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PBR: A green tinge but only a light one. By Dan Martin

6th Dec 2006
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Gordon Brown attempted to cement his green credentials in his tenth and almost certainly last pre-budget report on Wednesday by announcing a series of measures aimed at benefiting the environment.

Ahead of Wednesday's announcement in the House of Commons, experts had predicted the PBR would be delivered with a hint of green. Their forecasts were proved right to some extent although many commentators suggested his announcements will not go far in making the public go greener.

"Those expecting Gordon Brown to wear the green mantle of environmental policy will arguably be disappointed", said Francesca Lagerberg, tax partner at accountants Grant Thornton. "While touching on many areas including fuel duty, air passenger duty and planning policy, none of the measures announced can be deemed truly radical or likely to seriously influence the public's 'green' behaviour. One of the hottest issues of the years to come has been acknowledged but left for a future budget report to tackle head on".

Following the Stern report’s gloomy painting of the future and the subsequent call from environmentalists for the government to take action, it was inevitable that Brown would include such elements. He stopped short however of introducing new green taxes, no doubt leaving that issue to his successor.

“Since the Stern review, 31 countries in the EU & EFTA have signed up to emissions trading,” Brown said. “Our aim is to make London the world's leading centre for carbon trading.”

After trumpeting the fact that 31 countries in the EU the chancellor added that because aircraft emissions are exempt from emissions trading, it is up for individual governments to act domestically to reduce them. From February 1, Brown revealed, air passenger duties will be doubled. For the majority of flights, this will mean an increase from £5 to £10. The move, which is expected to raise £1bn for the Treasury’s coffers, will be used to fund investments in areas such public transport, the environment and education.

Turning to fuel duties, Brown halted a three-year freeze by announcing a 1.25p rise from midnight on 6 December. He stopped short however of restoring the fuel duty escalator.

In addition, Brown unveiled plans to make every new home in the UK carbon free within a decade. The newest, he said, will be exempt from stamp duty. This measure was meant with scepticism by some experts. Kevin Griffith, tax director at Ernst & Young, said: “The proposal to scrap stamp duty land tax on purchase of "zero" carbon homes is not likely to advance the government's green agenda very far. For the average new home the saving will be 1 per cent or 3 per cent of the price, the additional construction costs to meet a "zero" carbon standard will surely be far greater than this.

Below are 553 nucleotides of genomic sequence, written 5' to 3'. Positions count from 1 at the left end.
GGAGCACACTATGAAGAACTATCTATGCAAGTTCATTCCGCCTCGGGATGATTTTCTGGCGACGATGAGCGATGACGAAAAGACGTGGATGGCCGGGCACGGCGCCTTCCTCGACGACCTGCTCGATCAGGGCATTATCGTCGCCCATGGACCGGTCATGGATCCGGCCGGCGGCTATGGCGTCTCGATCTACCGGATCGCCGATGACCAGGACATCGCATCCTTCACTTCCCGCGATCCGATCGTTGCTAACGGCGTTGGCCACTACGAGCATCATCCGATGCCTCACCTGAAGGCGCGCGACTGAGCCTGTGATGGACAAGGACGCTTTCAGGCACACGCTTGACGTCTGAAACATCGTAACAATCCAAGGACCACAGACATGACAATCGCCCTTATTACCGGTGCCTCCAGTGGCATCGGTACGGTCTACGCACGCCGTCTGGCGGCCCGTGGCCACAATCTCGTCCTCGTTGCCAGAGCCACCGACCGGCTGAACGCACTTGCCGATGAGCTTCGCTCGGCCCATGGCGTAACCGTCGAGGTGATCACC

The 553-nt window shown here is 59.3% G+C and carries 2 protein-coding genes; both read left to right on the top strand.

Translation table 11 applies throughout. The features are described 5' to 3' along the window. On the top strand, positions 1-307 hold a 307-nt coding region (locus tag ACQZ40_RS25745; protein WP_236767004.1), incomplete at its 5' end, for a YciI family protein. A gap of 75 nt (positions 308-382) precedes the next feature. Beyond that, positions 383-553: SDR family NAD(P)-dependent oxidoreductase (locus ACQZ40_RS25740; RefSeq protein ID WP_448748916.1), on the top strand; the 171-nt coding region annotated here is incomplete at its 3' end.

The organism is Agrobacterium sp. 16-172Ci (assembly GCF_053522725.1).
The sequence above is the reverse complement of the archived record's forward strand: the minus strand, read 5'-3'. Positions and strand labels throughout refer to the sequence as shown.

“It is likely that substantially greater incentives will have to be offered to persuade the construction industry to make the necessary changes. Meanwhile, this relief will probably be consigned to the dustbin of tax history as was the ill-fated disadvantaged areas relief before it."

One green element however which could be seen as a surprise is a measure included in the full budget report but not mentioned during Brown's speech. In a move akin to those selling vegetables at the bottom of their garden was details of legislation meaning that householders who installing microgeneration technologies and sell back any surplus to the National Grid are not subject to income tax on payments received.

The report said the new regulations, to be included in next year's Finance Act, aimed at reducing the barriers to adoption of technologies such as solar heating and micro-wind. It said the legislation "will put beyond doubt" householders' income tax exemption from selling back surplus to energy suppliers.

The rules will apply to all private householders who use the microgeneration services to power their homes but not to cases where surplus power is sold in the course of a trade.

Another element included in the full report was the extension until of the government's Landlords Enery Savings Allowance (LESA) until 2015 which provides an allowance of up to £1,500 for landlords who invest in cavity wall and loft insulation.

The report said the allowance's application will be per property rather than per building as currently as currently is the case, while floor installation has been included as a qualifying investment. The scheme has also been extended to corporate landlords.


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